getting a grade of A as to ace an exam
- of the highest quality
- succeed at quickly
- rating an ace against
- play (a hole) in a single stroke
- serve an ace against (somebody)
- proteolytic chemical that converts angiotensin I into angiotensin II
- the tiniest entire number or a numeral representing this quantity
- a major strategic headquarters of NATO; safeguards a location expanding from Norway to Turkey
- somebody who is dazzlingly skilled in any field
- certainly one of four playing cards in a deck having just one pip on its face
- a serve your receiver struggles to attain
- A unit; an individual point or spot-on a card or perish; the card or perish so noticeable; since, the ace of diamonds.
- Hence: a really tiny amount or degree; a particle; an atom; a jot.
Name Origin: Latin
Name Gender: Male
c.1300, "one at dice," from Old French as "one at dice," from Latin as "a unit, one, a whole, unity;" additionally title of a tiny Roman coin ("originally one-pound of copper; reduced by depreciation to half an ounce" [Lewis]), possibly initially Etruscan and about Greek eis "one" (from PIE *sem- "one, as one"), or right through the Greek word. In English, it intended the side associated with the die with just one mark before it suggested the playing card with one pip (1530s). As this had been the cheapest roll at dice, ace was made use of metaphorically in Middle English for "bad luck" or "some thing of no worth;" but whilst the ace is generally the best playing card, the extensive senses centered on "excellence, good quality" arose 18c. as card-playing shot to popularity. Ace in the opening in the figurative feeling of "concealed advantage" is attested from 1904, from crooked stud poker discounts. Meaning "outstanding pilot" times from 1917 (technically, in World War I aviators' jargon, one who has had straight down 10 opponent airplanes, though initially in mention of 5 chance down), from French l'ace (1915), which, relating to Bruce Robertson (ed.) "Air Aces associated with 1914-1918 War" was found in prewar French sporting publications for "the top of deck" boxers, cyclists, etc. Sports meaning of "point scored" (1819) resulted in that of "unreturnable offer" (1889).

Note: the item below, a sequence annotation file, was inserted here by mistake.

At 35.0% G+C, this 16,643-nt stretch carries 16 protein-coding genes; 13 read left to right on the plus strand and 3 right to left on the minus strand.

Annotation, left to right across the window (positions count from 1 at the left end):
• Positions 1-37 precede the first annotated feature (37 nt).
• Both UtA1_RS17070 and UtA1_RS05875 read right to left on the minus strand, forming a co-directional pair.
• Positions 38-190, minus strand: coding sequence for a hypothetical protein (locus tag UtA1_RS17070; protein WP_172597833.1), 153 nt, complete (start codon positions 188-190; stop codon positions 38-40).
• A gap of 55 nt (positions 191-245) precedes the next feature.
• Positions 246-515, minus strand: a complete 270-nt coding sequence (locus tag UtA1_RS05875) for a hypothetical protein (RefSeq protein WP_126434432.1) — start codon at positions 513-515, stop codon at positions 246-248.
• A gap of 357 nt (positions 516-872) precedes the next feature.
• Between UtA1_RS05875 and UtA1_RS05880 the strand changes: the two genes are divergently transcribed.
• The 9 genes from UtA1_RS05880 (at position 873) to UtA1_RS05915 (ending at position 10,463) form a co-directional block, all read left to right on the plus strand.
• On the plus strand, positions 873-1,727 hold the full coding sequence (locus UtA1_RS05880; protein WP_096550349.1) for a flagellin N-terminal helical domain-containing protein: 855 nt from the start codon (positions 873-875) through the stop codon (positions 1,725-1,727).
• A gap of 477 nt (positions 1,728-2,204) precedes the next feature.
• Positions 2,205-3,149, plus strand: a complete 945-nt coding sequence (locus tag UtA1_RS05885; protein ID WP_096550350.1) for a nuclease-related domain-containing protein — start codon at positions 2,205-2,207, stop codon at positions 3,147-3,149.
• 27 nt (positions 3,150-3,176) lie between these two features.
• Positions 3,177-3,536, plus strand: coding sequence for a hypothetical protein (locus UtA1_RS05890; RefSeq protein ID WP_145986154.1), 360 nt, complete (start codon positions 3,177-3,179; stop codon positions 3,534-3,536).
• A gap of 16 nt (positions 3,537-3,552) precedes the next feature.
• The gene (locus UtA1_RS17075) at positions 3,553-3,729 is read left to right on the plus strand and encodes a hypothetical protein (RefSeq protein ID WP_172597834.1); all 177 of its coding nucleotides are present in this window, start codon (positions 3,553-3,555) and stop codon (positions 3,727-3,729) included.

- "to score" (in recreations), 1923, from ace (n.). This led consequently into prolonged student slang sense of "get high markings" (1959). Associated: Aced; acing.
an absolute solution shot on which the receiver is not able to strike the basketball. (sport: Tennis)
- The expression directed at a legal serve that receiver misses. (recreation: Court Handball)
brief for accessibility control entry, ACE is one product contained within an ACL that contains information about the user or team and the connected permissions. Oftentimes, one ACL can consist of numerous ACEs.
(n.) A unit; a single point or spot on a card or perish; the card or perish so marked; since, the ace of diamonds.
- (n.) For this reason: a really small quantity or level; a particle; an atom; a jot.
He was succeeded by Bonif ace IX.